Deploying A Smart Contract, The Hard Way

I am in favor of understanding the mechanics that goes under the hood of a tool, framework or technology that I am using. If not all of it, at least a general understanding so once a bugs appears I have an idea where to look at.

This post is an exercise on the steps that happen to deploy a smart contract on the Ethereum Virtual Machine. I will show here the repetitive manual manner which if you have used tools such as Truffle or Mist they are done in simple short commands.

For this, you need to install Geth and Solidity compiler.

$ sudo apt-get install -y software-properties-common
$ sudo add-apt-repository -y ppa:ethereum/ethereum
$ sudo apt-get update
$ sudo apt-get install -y ethereum
$ sudo apt-get install -y solcCheck if you have solc and geth installed$ ~$ solc --version
solc, the solidity compiler commandline interface
Version: 0.4.11-develop.2017.4.24+commit.a9f42157.Linux.g++
$ geth version
Version: 1.6.0-stable
Git Commit: facc47cb5cec97b22c815a0a6118816a98f39876
Architecture: amd64
Protocol Versions: [63 62]

For this exercise I am going to run geth in my own private network. This post does not go into setting up your own private blockchain. However if you are interested you can set one up by following these instructions

Make sure you start geth with the console flag and if you have not done so already go ahead and create an wallet address so we can deploy the contract with it:

$ personal.newAccount()

This is the contract we will deploy the hard way:

pragma solidity ^0.4.10;contract Storage {
  uint256 storedData;  function set(uint256 data) {
    storedData = data;
  }  function get() constant returns (uint256) {
    return storedData;


Create the file for the contract and add the code above to it.

$ touch Storage.sol

To compile this contract we will put it in a json format and assign a JavaScript variable, then we send it to an output file.

$ echo "var storageOutput=`solc --optimize --combined-json abi,bin,interface Storage.sol`" > storage.js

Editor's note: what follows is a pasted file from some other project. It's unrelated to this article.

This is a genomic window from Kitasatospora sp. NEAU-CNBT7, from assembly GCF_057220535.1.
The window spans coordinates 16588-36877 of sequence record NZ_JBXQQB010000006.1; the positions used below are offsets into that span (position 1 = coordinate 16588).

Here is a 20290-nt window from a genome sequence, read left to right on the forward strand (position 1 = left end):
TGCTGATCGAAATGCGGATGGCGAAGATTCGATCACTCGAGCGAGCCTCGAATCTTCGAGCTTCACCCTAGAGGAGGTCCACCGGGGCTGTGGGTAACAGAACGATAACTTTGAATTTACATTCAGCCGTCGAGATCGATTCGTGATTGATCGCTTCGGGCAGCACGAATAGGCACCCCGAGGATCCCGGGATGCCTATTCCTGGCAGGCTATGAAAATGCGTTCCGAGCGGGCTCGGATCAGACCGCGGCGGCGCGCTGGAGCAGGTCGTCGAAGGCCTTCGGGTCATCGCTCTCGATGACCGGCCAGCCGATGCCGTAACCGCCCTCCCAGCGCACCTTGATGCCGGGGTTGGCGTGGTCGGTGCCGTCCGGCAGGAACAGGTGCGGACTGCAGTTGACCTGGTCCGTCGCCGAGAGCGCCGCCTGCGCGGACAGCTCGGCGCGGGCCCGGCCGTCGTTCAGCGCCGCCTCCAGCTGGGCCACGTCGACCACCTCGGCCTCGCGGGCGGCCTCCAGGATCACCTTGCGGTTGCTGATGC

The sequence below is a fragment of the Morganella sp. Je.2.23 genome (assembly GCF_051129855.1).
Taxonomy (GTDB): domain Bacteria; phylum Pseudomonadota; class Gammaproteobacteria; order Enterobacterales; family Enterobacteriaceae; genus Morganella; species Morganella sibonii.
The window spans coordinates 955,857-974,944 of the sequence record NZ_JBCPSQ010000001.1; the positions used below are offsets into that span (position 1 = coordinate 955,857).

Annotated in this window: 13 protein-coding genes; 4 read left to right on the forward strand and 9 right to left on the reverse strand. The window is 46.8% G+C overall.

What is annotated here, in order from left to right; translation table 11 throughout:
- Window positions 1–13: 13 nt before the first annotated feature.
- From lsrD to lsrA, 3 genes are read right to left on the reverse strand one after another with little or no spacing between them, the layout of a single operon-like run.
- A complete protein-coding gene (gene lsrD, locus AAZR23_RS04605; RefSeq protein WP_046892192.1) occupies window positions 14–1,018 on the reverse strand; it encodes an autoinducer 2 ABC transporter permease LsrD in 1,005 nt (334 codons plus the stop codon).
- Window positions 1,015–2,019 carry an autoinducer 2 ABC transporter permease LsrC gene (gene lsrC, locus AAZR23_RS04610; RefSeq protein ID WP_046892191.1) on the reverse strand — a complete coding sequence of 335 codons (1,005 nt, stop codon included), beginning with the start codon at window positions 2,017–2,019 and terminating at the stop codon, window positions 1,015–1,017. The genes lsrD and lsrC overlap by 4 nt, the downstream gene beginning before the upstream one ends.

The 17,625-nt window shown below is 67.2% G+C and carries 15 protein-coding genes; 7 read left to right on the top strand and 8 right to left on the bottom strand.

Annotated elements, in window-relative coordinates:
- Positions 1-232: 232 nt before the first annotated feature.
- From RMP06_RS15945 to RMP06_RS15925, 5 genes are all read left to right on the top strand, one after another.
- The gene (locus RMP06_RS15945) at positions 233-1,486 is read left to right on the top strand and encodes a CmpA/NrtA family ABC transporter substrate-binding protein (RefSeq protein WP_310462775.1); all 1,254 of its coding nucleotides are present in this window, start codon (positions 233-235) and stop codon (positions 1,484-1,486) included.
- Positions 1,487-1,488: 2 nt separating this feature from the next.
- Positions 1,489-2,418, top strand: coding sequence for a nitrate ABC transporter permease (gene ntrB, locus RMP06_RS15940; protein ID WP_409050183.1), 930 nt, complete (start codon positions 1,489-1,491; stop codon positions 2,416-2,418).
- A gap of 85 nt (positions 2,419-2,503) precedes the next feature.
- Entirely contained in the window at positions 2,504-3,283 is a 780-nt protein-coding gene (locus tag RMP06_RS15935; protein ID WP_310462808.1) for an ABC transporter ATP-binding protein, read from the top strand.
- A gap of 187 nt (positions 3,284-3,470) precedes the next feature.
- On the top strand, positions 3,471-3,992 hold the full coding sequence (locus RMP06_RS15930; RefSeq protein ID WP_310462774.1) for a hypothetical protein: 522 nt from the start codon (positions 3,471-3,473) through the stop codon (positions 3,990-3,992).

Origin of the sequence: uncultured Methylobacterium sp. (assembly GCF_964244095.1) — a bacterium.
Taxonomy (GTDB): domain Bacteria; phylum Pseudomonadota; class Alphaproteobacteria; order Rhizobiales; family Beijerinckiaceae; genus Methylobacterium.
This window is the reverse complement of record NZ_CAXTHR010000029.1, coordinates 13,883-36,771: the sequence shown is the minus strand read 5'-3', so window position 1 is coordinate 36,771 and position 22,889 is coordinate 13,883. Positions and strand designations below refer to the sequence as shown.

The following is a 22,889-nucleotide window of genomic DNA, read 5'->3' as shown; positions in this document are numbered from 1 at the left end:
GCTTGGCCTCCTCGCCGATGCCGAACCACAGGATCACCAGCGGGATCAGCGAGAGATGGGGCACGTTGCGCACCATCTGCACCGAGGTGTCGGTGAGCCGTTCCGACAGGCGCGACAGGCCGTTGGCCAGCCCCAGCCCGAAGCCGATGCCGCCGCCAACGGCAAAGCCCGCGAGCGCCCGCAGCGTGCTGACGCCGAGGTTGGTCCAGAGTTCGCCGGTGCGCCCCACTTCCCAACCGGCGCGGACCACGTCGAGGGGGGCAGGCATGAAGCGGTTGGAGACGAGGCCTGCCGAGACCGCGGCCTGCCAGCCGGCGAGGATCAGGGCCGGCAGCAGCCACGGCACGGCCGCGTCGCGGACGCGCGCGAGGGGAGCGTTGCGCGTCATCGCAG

$ cat storage.js
var storageOutput={"contracts":{"Storage.sol:Storage":{"abi":"[{\"constant\":false,\"inputs\":[{\"name\":\"data\",\"type\":\"uint256\"}],\"name\":\"set\",\"outputs\":[],\"payable\":false,\"type\":\"function\"},{\"constant\":true,\"inputs\":[],\"name\":\"get\",\"outputs\":[{\"name\":\"\",\"type\":\"uint256\"}],\"payable\":false,\"type\":\"function\"}]","bin":"60606040523415600b57fe5b5b60978061001a6000396000f300606060405263ffffffff60e060020a60003504166360fe47b18114602a5780636d4ce63c14603c575bfe5b3415603157fe5b603a600435605b565b005b3415604357fe5b60496064565b60408051918252519081900360200190f35b60008190555b50565b6000545b905600a165627a7a7230582052ccd035d0e1b92d60b2dbc6ffd8a86d947fcaa3199be580f3d95fc289b0c39a0029"}},"version":"0.4.11-develop.2017.4.24+commit.a9f42157.Linux.g++"}

Now in Geth console:

> loadScript('storage.js')
> storageOutput
  contracts: {
    Storage.sol:Storage: {
      abi: "[{\"constant\":false,\"inputs\":[{\"name\":\"data\",\"type\":\"uint256\"}],\"name\":\"set\",\"outputs\":[],\"payable\":false,\"type\":\"function\"},{\"constant\":true,\"inputs\":[],\"name\":\"get\",\"outputs\":[{\"name\":\"\",\"type\":\"uint256\"}],\"payable\":false,\"type\":\"function\"}]",
      bin: "60606040523415600b57fe5b5b60978061001a6000396000f300606060405263ffffffff60e060020a60003504166360fe47b18114602a5780636d4ce63c14603c575bfe5b3415603157fe5b603a600435605b565b005b3415604357fe5b60496064565b60408051918252519081900360200190f35b60008190555b50565b6000545b905600a165627a7a7230582052ccd035d0e1b92d60b2dbc6ffd8a86d947fcaa3199be580f3d95fc289b0c39a0029"
  version: "0.4.11-develop.2017.4.24+commit.a9f42157.Linux.g++"

Notice how the root object is a map { contracts: Storage.sol:Storage: {...} }. Storage.sol:Storage . The map keys identify the contract name, the abi in json, the bin code and lastly the solidity compile version.

Let’s prepare the variables that will help us interact with the contract.

> var storageContractAbi = storageOutput.contracts['Storage.sol:Storage'].abi
"[{\"constant\":false,\"inputs\":[{\"name\":\"data\",\"type\":\"uint256\"}],\"name\":\"set\",\"outputs\":[],\"payable\":false,\"type\":\"function\"},{\"constant\":true,\"inputs\":[],\"name\":\"get\",\"outputs\":[{\"name\":\"\",\"type\":\"uint256\"}],\"payable\":false,\"type\":\"function\"}]">var storageContract = eth.contract(JSON.parse(storageContractAbi))